01/22/2024 Eritrea (International Christian Concern) – Aman broke down and wept openly at a church in Ethiopia. The pastor of the church asked the man what caused his anguish. Distraught, the man revealed that he is an Eritrean Christian who had just fled Eritrea as a refugee. While attempting to cross the border between Ethiopia and Eritrea, he and his son were separated. After three weeks of searching refugee camps, he received the worst news any parent can get: his son was shot and killed by Eritrean border guards.
“I came to Ethiopia to take my son away from persecution. Now I must continue on without him,” cried the grieving father.
Unfortunately, this story is all too common for Christians living in Africa’s most repressive country. While no one knows the exact number of believers living in Eritrea, one thing is known for certain: they are among the most persecuted on the planet.
AFRICA’S MOST REPRESSIVE REGIME
Eritrea is a small but strategically located nation in the Horn of Africa. After 30 years of war with Ethiopia, Eritrea officially became an independent country in 1993. Since independence, the country has been ruled by President Isaias Afwerki, the former leader of the independence movement. After initially leading the country toward democracy, the Afwerki regime became increasingly repressive to stay in control. His regime only allowed people to worship within one of the official state religions which include four denominations of Christianity. Within these official state religions, the Afwerki regime exercises near complete control significantly curtailing any real religious freedom in Eritrea.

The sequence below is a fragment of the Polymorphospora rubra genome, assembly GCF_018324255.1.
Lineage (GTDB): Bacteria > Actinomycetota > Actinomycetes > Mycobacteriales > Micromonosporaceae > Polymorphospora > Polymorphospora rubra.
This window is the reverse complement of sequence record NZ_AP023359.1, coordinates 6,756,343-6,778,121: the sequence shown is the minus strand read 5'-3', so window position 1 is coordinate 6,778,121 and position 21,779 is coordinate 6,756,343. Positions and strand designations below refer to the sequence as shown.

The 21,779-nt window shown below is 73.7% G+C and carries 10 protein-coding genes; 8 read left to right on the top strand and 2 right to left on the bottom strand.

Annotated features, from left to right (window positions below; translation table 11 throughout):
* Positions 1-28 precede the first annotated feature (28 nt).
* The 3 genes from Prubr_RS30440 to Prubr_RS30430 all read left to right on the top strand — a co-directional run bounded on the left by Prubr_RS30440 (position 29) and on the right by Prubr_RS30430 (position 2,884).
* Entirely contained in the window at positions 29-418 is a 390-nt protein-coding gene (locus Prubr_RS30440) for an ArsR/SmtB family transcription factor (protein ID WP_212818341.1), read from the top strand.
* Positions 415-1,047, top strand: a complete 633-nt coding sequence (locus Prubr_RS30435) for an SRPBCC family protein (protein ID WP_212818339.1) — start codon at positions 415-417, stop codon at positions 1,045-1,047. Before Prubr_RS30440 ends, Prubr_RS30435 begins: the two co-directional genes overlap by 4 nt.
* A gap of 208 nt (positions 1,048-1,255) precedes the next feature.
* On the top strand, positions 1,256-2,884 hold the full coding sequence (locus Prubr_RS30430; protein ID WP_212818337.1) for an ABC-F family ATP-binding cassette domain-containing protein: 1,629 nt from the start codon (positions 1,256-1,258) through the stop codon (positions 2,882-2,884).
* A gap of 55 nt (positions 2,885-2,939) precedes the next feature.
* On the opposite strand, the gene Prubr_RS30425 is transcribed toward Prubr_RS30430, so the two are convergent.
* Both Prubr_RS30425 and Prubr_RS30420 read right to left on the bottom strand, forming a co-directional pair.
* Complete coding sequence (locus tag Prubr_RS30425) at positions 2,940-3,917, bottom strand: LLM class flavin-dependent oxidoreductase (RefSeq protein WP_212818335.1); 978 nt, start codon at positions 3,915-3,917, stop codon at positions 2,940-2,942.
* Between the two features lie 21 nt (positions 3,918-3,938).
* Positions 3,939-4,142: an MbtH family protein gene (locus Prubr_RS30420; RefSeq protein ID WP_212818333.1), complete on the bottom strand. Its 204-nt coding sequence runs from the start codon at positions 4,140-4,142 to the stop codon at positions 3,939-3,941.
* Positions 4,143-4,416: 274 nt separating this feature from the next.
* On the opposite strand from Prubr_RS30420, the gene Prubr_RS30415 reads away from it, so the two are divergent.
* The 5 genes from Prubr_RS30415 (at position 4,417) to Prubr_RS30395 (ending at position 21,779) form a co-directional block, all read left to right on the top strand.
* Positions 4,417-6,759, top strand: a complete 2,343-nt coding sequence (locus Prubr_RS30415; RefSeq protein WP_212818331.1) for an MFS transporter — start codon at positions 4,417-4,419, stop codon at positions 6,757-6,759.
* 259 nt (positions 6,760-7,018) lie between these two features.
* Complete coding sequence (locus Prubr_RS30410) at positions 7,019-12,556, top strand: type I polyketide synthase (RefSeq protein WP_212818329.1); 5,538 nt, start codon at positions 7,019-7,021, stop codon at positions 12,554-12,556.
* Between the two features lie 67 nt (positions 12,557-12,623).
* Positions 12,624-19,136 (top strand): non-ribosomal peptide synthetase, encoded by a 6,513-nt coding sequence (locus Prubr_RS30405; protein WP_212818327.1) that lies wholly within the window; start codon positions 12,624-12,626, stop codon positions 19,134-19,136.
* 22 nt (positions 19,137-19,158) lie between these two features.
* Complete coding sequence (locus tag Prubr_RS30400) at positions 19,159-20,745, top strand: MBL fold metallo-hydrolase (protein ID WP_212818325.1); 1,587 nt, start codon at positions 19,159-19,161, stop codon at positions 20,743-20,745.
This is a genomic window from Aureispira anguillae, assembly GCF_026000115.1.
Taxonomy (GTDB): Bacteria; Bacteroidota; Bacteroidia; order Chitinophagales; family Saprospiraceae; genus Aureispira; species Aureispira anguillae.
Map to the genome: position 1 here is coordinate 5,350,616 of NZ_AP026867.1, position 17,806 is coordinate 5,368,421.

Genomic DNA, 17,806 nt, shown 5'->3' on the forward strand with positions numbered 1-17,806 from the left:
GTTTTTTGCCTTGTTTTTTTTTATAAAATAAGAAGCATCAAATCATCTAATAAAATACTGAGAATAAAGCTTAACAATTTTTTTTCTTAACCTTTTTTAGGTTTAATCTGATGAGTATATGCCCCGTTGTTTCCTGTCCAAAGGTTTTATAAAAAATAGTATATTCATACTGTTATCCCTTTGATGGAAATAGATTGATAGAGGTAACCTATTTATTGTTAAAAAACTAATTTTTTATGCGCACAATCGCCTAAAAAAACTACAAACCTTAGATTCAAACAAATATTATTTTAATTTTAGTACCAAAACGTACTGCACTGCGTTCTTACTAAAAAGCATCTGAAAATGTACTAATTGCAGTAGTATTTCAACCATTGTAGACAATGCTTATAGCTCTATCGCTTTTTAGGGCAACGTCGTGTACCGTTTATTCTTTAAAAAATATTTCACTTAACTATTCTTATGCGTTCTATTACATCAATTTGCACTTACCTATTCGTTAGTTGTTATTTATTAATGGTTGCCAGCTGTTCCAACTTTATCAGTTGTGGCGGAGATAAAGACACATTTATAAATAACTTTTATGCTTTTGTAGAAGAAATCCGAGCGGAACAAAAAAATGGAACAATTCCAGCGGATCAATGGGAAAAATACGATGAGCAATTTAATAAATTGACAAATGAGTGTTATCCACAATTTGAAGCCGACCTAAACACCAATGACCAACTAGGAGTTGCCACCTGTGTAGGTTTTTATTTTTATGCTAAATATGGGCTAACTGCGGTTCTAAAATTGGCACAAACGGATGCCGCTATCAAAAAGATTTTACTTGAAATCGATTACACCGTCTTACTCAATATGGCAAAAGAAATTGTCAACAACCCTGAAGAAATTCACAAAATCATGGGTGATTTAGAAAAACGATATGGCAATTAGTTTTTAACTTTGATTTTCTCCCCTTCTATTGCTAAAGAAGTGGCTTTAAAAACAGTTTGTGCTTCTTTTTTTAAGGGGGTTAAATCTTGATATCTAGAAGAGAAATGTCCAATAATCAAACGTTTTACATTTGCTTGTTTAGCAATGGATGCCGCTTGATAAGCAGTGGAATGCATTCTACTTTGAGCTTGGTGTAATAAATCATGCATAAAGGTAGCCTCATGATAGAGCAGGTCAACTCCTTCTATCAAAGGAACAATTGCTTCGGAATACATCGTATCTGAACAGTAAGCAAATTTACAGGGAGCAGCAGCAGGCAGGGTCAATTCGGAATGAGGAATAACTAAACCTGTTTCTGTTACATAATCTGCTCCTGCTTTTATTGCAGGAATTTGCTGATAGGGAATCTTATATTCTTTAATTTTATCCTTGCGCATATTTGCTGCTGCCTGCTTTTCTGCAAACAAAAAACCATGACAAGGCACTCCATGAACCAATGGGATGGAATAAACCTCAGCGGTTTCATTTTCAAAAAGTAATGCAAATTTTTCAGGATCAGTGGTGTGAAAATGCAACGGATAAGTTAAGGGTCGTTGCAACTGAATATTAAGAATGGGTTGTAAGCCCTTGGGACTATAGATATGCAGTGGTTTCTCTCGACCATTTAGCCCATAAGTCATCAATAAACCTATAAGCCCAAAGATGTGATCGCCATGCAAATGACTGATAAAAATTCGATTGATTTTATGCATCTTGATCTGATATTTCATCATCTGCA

In 2002, the Afwerki regime attempted to help its international image regarding religious freedom by allowing religious groups outside the official state religions to register with the government to worship legally. To register, religious communities must provide detailed financial and membership information, as well as background on all their activities in Eritrea. The 2002 declaration began a series of raids where Eritrean officials arrested Christians on foundationless grounds. At the end of 2005, there was an estimated 1,750 Christians held in prisons and military camps. Currently, the estimate of prisoners without a trial or even a crime charged to their name is approximately 500, with hundreds more imprisoned with charges such as blasphemy or apostasy.
Since the 2002 registration requirement came into existence, no religious group has passed the registration process. For now, all religious activity outside of the highly regulated official state religions is still illegal. Christians caught conducting religious activities, even something as simple as a Bible study at home, can be arrested, subjected to torture, and possibly executed under charges of treason.
“Eritrea remains one of the worst examples of state-sponsored repression of freedom of religion or belief in the world…Eritrean authorities conducted waves of door-to-door searches and arrests of individuals because of their religious identity, and increased oppression of Pentecostal and Evangelical Christian communities,” said Thomas Reese, USCIRF Commissioner.
To read more stories like this, sign up for ICC’s free monthly magazine.